In this Corner of the World (Kono Sekai No Katasumi Ni) / 2016
Director : Sunao Katabuchi
Language : Japanese
Written by : Eswandy
Adapted from a manga with the same title by Fumiyo Kouno which ran from 2007 to 2009, In this Corner of This World is a slow pacing, beautifully crafted historical animation film based on the struggle of Japanese people towards the end of the World War 2, around the year of 1938-1946. With Hiroshima as the background setting, the audience will follow the life of a young woman, Suzu. The audience also will get to see the details of how Japanese people lives their life, their culture, and their lifestyle during that tormented era.
Compared to another released blockbuster animated film from Japan in 2016, title Your Name, perhaps this film has
the opposite direction and caters to a different group of audience. While Your Name injected audience emotions through a teenage love story with a fancy science fiction of swapping body theories, breath-taking animation and series of catchy songs, creating a somewhat pop culture phenomenon during its release, In the Corner of this World on the other hand applied a more serious tone to the storyline as the audience will be taken on a journey to witness the plot one by one being unfolded not by Suzu, but the harsh reality of the war itself. In the Corner of this World shoves the idea to the audiences that war is not just cruel but also unpredictable where you have to be strong both mentally and physically to survive in that unfortunate event. This is the kind of animated film that is geared towards adults. The kind of animated film that you can watch repeatedly just to enjoy all the small details on the screen that you may have missed in your previous watching. Of course there are some funny scenes here and there to lighten up the mood, to give a bit of fresh air to the audience and save them from suffocating, in what we call a comedy relief moment to ease the dramatic tension created from the storyline. Suzu’s character is displayed as innocent, fun, and cheerful but can be annoying sometimes. Apart from that, I love the style of the animation being used in this film. It is simple yet so detailed. On par with the likes of animated films from the legendary production, Studio Ghibli. The attention to detail, the art style, the animation, the visual, has been crafted with care and respect. I’m using the word respect here because although war can be ugly, but In the Corner of this World has successfully covered the ugliness of war by using a brilliant semiotic approach, without showing much of the violent act and showing terrible destructions images although war is the main focus of this animated film. Instead, they show how Japanese people have toughened up themselves, by putting aside their own sadness and sorrow to face the future and to build up their country from pieces with love and care.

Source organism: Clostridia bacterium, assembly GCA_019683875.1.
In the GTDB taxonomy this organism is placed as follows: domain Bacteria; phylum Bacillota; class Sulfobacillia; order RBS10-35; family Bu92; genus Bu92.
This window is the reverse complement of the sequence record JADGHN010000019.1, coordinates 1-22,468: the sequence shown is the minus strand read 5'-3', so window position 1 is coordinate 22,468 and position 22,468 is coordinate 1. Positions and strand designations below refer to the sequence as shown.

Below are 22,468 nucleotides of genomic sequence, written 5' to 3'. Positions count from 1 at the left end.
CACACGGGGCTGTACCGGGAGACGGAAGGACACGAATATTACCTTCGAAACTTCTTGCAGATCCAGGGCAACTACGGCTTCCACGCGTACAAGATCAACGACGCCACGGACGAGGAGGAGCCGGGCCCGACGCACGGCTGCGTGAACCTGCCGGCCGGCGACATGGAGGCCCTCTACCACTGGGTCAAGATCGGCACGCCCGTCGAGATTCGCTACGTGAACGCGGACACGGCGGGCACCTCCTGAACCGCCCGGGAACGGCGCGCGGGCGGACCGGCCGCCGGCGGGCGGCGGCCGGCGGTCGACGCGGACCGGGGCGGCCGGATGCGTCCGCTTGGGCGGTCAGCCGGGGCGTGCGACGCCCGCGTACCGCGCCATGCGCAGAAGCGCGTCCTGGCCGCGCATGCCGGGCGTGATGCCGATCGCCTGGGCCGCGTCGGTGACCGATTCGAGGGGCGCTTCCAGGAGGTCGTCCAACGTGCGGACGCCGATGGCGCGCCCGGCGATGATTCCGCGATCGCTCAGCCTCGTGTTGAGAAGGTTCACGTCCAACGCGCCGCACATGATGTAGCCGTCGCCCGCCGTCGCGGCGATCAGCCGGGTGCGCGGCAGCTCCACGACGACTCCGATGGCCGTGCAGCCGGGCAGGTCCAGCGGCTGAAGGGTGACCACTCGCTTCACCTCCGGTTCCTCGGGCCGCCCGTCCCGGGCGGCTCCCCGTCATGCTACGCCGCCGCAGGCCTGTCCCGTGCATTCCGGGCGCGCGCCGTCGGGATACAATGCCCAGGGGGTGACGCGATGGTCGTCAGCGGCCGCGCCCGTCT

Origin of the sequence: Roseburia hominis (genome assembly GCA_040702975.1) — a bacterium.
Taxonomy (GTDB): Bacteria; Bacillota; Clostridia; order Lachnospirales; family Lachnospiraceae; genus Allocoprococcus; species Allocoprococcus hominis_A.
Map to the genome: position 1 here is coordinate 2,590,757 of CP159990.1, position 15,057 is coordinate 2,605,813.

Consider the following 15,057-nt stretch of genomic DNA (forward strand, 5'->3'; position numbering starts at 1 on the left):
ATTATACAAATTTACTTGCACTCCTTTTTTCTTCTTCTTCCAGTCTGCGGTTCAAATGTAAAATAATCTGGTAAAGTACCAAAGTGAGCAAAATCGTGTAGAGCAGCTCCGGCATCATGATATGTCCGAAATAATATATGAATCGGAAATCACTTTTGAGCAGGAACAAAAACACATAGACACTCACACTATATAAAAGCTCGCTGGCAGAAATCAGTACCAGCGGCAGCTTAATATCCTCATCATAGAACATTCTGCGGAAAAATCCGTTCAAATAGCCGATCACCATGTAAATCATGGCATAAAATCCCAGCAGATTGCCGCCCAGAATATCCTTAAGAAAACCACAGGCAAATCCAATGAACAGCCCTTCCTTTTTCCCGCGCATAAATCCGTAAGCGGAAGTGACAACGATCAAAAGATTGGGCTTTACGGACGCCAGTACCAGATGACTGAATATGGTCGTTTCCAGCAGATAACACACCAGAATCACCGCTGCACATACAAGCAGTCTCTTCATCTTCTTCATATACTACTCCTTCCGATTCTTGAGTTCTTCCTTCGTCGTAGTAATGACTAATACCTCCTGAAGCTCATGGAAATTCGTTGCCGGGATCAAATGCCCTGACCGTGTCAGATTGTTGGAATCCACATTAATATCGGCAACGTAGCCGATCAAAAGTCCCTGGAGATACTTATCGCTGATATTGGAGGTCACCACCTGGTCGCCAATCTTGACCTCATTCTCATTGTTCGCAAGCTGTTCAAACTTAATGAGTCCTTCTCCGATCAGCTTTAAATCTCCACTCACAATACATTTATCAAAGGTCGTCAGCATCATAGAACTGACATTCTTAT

I love the slice-of-life type of movies. And this animated film managed to satisfy my addiction to the genre. All the build-up on Suzu’s normal and typical daily lives of Japanese girl living in that era that occupies the 1st half of the movie, is really worth to watching. Watch Grave of the Fireflies (1988) if you are looking for another animated film with the same vibe.
*This article is written based on the reflection of the writer’s own personal view and expression towards the subject matter.*